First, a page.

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the force of the enkindling and tried affections of his nature, could so feelingly exclaim, as he parted from his sorrowing friends, “what mean ye to weep, and to break mine heart?"-who, in the next moment, at the thought of his greater obligations to heaven, could cry out in triumph, “I am ready not to be bound only, but also to die at Jerusalem for the name of the Lord Jesus.”*

Nor let it be said that, in times of affliction of any kind, while the gospel ministers a comfort and peace such as the world cannot give, it does so by crushing or impairing the tender affections of the heart. There is a grief which religion does not condemn, and a purified nature will never disown, on the recurrence of the ordinary misfortunes of life, and, more than all, at the bursting asunder of those dearest ties which have bound together friends and relatives upon earth. But still from the very acuteness of those feelings which it has awakened and refined, religion can extort a more than proportionate consolation.

We are told, indeed, to “sorrow not;” † but then the ground of this injunction is - not that, as the followers of Christ, we are considered to have forgotten the dictates of humanity, but that we are not in the situation of “ those who have no hope ;" that we have another principle derived from our Christian * Acts xxi. 13.

+ 1 Thess. iv. 13.


faith, which has an intense and counteracting power that can transcend and conquer sorrow. The true Christian, bereaved and afflicted as he may be, has a strength of confidence in God that enables him, though great be the struggle, to overpower and master the dominion of inordinate grief. In his soul there is a deep well of comfort and consolation which the worldly mind knows not of. He believes God; he loves God; he trusts in God; he hopes in God; and thereforefrom the very strength of all those principles--heis content. He can bear to look on his sufferings or bis loss without repining, not as the punishment of an arbitrary master, but as the kind chastening of a father to correct the son whom he loveth. And, though he might have prayed his God, in the agony of grief, to put away from him the bitter and untasted cup, yet will he catch somewhat of the spirit of his Saviour, and learn from Him, in Christian resignation, to say, “Nevertheless, not my will, O Lord, but thine be done."

In conclusion then, my brethren, we may learn from this account of the character of sin, and of the operation of the scheme of Providence which was designed for its remedy, how many inducements there are, and of a kind, perhaps, some of them, which we had hardly dreamed of, to a pious and godly life. God asks not of us, when he addresses himself to a sinful world, a sacrifice unusual or abhorrent to our nature. He appeals to us on the same grounds that we are called on to love a father, or to respect a benefactor. He shews us that our duty to him is indeed our “reasonable" and natural “service." He shews us that this duty is the lawful exercise of our affections; that this is what the best feelings of our hearts would dictate; that this, and this alone, is our temporal and eternal happiness. We learn that the heart of man, cold and desolate as it seems, under the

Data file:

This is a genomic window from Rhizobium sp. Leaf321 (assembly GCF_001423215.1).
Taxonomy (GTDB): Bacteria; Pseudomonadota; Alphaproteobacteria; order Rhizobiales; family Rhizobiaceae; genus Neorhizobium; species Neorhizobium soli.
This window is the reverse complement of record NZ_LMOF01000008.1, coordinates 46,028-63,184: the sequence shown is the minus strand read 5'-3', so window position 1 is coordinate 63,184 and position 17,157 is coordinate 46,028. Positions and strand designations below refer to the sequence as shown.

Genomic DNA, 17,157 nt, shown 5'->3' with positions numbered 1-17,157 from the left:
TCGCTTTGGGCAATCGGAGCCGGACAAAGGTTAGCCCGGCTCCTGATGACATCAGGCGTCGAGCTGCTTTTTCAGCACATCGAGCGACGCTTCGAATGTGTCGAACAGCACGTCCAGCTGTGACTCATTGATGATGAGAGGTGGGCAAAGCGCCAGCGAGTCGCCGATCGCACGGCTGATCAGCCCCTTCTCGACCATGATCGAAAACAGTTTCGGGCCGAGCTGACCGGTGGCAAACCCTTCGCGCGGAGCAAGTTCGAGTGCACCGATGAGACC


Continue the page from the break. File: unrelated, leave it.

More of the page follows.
gross and perverted character with which by human passion and human pride it bas been invested, yet retains in itself some latent capacities, which, by divine assistance, may be carried out and trained up to better and nobler things. Like the pool of Bethesda, which, though of itself insipid and powerless as the rest of the dead and tasteless waters of this world, though it could be made efficacious by none of those agitations of earthly and subordinate elements which might occasionally ruffle its bosom, yet when roused from its deep stagnation by the influence of a spiritual messenger from on high, could be made to send forth new and yet undiscovered virtues, and communicate health, vitality, and joy to all around.

While, then, we learn that such is the cha


racter of God's appeals to us, that such are the dispositions with which He has furnished us to receive them, let such also be the manner in which we draw near to his throne. Let ours be the homage not of cold words and a colder heart. Let us love Him who first loved us. Let us have gratitude to Him who hath given us every blessing. Let us have hope in Him who hath inconceivable treasures yet to give. And, while we return to Him from the ways of sin, let it not be with the coldness and heartlessness of the stranger, but with the reviving affection of the prodigal son, saying, “I will arise and go to my father, and will say unto him, Father, I have sinned against heaven and before thee, and am no more worthy to be called thy son !"



Matthew xiii. 15, 16. This people's heart is waxed gross, and their ears are dull of hearing, and their eyes they have closed ; lest at any time they should see with their eyes, and hear with their ears, and should understand with their heart, and should be converted, and I should heal them. But blessed are your eyes for they see, and your ears for they hear.

In the preceding discourse an attempt was made to illustrate the first part of this text, by shewing the baneful influence of sin in hardening the sensibilities of the human heart. remains to point out the justice and propriety of the concluding paragraphs, which describe the unnatural dulness which must have clouded the

It now

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